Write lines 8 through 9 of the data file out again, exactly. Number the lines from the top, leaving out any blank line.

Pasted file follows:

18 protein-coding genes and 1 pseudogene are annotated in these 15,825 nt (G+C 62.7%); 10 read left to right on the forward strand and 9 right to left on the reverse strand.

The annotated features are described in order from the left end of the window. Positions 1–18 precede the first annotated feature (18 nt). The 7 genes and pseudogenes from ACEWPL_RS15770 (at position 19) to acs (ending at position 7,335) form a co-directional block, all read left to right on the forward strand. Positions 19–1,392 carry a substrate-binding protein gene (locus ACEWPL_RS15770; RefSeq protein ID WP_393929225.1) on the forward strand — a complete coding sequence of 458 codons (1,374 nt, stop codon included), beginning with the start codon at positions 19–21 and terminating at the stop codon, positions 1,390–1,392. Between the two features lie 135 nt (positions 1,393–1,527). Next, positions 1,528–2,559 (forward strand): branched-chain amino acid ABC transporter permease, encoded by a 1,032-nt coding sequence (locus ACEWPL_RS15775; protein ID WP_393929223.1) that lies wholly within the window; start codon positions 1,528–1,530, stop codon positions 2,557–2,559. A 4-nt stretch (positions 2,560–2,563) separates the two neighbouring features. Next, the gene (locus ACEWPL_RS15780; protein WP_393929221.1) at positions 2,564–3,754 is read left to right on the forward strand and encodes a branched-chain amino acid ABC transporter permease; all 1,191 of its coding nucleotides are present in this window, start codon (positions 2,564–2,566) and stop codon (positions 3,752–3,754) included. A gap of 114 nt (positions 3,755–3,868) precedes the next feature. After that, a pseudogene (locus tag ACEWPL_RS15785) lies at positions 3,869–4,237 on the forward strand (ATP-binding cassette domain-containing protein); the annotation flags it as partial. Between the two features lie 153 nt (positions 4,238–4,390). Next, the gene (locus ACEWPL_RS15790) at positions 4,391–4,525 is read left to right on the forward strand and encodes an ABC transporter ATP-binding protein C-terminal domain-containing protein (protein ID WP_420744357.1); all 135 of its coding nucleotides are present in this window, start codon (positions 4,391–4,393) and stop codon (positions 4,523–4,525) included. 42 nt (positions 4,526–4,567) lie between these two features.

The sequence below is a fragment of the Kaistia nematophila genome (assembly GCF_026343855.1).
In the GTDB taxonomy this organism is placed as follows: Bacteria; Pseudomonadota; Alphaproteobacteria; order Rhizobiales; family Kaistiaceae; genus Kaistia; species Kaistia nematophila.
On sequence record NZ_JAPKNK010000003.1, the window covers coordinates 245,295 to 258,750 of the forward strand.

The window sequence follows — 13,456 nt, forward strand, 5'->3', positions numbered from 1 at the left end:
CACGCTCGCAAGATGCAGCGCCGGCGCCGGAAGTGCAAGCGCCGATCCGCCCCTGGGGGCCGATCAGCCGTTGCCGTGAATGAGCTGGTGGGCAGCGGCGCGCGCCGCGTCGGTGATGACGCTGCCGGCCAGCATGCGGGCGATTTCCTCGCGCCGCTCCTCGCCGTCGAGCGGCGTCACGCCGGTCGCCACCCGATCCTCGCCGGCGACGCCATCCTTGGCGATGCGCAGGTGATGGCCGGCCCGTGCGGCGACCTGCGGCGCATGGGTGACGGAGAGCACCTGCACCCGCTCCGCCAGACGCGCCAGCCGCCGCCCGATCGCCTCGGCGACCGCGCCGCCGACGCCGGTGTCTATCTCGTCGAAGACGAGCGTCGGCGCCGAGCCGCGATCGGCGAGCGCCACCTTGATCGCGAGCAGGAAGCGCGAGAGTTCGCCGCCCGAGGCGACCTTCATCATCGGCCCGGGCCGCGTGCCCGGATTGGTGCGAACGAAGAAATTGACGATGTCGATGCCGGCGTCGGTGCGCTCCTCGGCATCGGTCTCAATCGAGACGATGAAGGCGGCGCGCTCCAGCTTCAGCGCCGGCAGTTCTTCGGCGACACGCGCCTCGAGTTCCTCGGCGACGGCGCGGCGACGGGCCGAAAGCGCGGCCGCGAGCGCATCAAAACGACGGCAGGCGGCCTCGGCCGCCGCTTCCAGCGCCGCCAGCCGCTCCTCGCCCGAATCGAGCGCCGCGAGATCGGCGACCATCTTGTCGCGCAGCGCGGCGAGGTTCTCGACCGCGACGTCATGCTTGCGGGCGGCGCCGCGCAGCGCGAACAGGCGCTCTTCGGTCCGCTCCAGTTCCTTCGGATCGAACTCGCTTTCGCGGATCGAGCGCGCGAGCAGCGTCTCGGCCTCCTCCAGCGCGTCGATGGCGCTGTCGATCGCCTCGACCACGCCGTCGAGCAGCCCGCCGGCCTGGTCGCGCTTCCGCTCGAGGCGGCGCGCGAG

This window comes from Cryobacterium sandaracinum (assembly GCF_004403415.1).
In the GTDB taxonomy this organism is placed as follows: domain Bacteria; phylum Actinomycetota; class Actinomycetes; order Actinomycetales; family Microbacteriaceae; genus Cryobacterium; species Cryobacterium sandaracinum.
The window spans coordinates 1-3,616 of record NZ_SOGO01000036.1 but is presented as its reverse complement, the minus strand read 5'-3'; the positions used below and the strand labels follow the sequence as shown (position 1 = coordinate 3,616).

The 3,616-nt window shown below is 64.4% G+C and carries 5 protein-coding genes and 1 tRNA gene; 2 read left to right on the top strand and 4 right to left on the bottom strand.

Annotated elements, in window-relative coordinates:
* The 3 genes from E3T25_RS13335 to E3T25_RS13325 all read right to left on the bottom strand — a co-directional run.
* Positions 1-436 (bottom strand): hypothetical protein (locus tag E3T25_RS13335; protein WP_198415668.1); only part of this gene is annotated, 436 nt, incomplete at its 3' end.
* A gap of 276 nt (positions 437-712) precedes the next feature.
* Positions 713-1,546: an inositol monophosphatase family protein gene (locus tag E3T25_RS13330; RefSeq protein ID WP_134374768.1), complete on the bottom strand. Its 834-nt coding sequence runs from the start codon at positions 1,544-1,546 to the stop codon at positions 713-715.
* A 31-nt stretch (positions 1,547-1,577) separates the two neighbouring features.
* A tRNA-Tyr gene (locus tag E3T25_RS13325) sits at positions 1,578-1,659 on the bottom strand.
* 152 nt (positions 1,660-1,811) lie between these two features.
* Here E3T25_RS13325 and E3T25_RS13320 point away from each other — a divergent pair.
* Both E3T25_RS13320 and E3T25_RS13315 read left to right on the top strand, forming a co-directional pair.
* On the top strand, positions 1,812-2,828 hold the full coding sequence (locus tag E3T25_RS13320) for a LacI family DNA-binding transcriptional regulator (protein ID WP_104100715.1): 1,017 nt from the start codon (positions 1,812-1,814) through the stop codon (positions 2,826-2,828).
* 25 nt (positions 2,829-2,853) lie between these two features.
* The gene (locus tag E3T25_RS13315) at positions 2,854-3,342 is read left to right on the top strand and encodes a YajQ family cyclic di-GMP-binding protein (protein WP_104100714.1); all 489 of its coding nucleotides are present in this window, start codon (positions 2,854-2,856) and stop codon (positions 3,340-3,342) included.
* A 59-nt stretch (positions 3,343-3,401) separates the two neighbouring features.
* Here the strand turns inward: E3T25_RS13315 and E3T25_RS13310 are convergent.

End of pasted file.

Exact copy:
This window comes from Cryobacterium sandaracinum (assembly GCF_004403415.1).
In the GTDB taxonomy this organism is placed as follows: domain Bacteria; phylum Actinomycetota; class Actinomycetes; order Actinomycetales; family Microbacteriaceae; genus Cryobacterium; species Cryobacterium sandaracinum.